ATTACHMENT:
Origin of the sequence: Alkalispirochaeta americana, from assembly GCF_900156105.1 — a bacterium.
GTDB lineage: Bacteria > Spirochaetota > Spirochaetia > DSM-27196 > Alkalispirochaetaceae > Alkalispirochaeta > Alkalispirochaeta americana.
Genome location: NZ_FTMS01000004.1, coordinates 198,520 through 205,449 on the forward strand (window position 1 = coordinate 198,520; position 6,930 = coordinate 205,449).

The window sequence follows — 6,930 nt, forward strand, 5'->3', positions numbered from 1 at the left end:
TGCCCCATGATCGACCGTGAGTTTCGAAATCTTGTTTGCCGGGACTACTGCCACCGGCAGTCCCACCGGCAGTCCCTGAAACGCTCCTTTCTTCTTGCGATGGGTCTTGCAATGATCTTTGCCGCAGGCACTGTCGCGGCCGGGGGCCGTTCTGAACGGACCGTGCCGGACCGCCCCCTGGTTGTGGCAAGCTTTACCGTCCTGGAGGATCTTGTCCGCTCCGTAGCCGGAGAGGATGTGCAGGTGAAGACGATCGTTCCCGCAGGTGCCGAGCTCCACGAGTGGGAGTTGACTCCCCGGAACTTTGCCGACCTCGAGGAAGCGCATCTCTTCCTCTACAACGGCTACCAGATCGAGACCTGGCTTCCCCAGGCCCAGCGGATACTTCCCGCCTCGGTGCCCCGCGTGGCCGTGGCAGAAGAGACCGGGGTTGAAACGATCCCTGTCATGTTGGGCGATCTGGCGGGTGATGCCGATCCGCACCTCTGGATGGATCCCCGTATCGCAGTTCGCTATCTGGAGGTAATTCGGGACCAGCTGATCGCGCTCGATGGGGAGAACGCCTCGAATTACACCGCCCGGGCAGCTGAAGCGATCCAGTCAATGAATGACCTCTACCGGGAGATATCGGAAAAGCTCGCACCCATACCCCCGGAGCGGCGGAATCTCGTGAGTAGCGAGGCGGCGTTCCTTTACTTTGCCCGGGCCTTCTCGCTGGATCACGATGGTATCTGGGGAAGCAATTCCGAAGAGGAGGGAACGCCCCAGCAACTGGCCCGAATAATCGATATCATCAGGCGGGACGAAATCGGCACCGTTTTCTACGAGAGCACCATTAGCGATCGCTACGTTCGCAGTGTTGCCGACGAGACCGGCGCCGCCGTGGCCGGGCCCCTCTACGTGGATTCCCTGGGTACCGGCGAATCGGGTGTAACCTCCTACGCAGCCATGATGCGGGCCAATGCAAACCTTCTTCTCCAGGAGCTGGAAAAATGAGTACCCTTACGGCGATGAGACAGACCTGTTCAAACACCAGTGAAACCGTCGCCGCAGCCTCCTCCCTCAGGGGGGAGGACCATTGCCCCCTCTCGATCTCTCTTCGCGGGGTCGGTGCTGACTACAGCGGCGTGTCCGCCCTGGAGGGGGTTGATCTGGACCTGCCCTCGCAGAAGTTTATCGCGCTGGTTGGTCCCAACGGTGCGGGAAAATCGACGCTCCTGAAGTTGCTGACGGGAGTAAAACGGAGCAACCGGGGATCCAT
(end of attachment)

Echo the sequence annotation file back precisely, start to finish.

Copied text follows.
Origin of the sequence: Alkalispirochaeta americana, from assembly GCF_900156105.1 — a bacterium.
GTDB lineage: Bacteria > Spirochaetota > Spirochaetia > DSM-27196 > Alkalispirochaetaceae > Alkalispirochaeta > Alkalispirochaeta americana.
Genome location: NZ_FTMS01000004.1, coordinates 198,520 through 205,449 on the forward strand (window position 1 = coordinate 198,520; position 6,930 = coordinate 205,449).

The window sequence follows — 6,930 nt, forward strand, 5'->3', positions numbered from 1 at the left end:
TGCCCCATGATCGACCGTGAGTTTCGAAATCTTGTTTGCCGGGACTACTGCCACCGGCAGTCCCACCGGCAGTCCCTGAAACGCTCCTTTCTTCTTGCGATGGGTCTTGCAATGATCTTTGCCGCAGGCACTGTCGCGGCCGGGGGCCGTTCTGAACGGACCGTGCCGGACCGCCCCCTGGTTGTGGCAAGCTTTACCGTCCTGGAGGATCTTGTCCGCTCCGTAGCCGGAGAGGATGTGCAGGTGAAGACGATCGTTCCCGCAGGTGCCGAGCTCCACGAGTGGGAGTTGACTCCCCGGAACTTTGCCGACCTCGAGGAAGCGCATCTCTTCCTCTACAACGGCTACCAGATCGAGACCTGGCTTCCCCAGGCCCAGCGGATACTTCCCGCCTCGGTGCCCCGCGTGGCCGTGGCAGAAGAGACCGGGGTTGAAACGATCCCTGTCATGTTGGGCGATCTGGCGGGTGATGCCGATCCGCACCTCTGGATGGATCCCCGTATCGCAGTTCGCTATCTGGAGGTAATTCGGGACCAGCTGATCGCGCTCGATGGGGAGAACGCCTCGAATTACACCGCCCGGGCAGCTGAAGCGATCCAGTCAATGAATGACCTCTACCGGGAGATATCGGAAAAGCTCGCACCCATACCCCCGGAGCGGCGGAATCTCGTGAGTAGCGAGGCGGCGTTCCTTTACTTTGCCCGGGCCTTCTCGCTGGATCACGATGGTATCTGGGGAAGCAATTCCGAAGAGGAGGGAACGCCCCAGCAACTGGCCCGAATAATCGATATCATCAGGCGGGACGAAATCGGCACCGTTTTCTACGAGAGCACCATTAGCGATCGCTACGTTCGCAGTGTTGCCGACGAGACCGGCGCCGCCGTGGCCGGGCCCCTCTACGTGGATTCCCTGGGTACCGGCGAATCGGGTGTAACCTCCTACGCAGCCATGATGCGGGCCAATGCAAACCTTCTTCTCCAGGAGCTGGAAAAATGAGTACCCTTACGGCGATGAGACAGACCTGTTCAAACACCAGTGAAACCGTCGCCGCAGCCTCCTCCCTCAGGGGGGAGGACCATTGCCCCCTCTCGATCTCTCTTCGCGGGGTCGGTGCTGACTACAGCGGCGTGTCCGCCCTGGAGGGGGTTGATCTGGACCTGCCCTCGCAGAAGTTTATCGCGCTGGTTGGTCCCAACGGTGCGGGAAAATCGACGCTCCTGAAGTTGCTGACGGGAGTAAAACGGAGCAACCGGGGATCCAT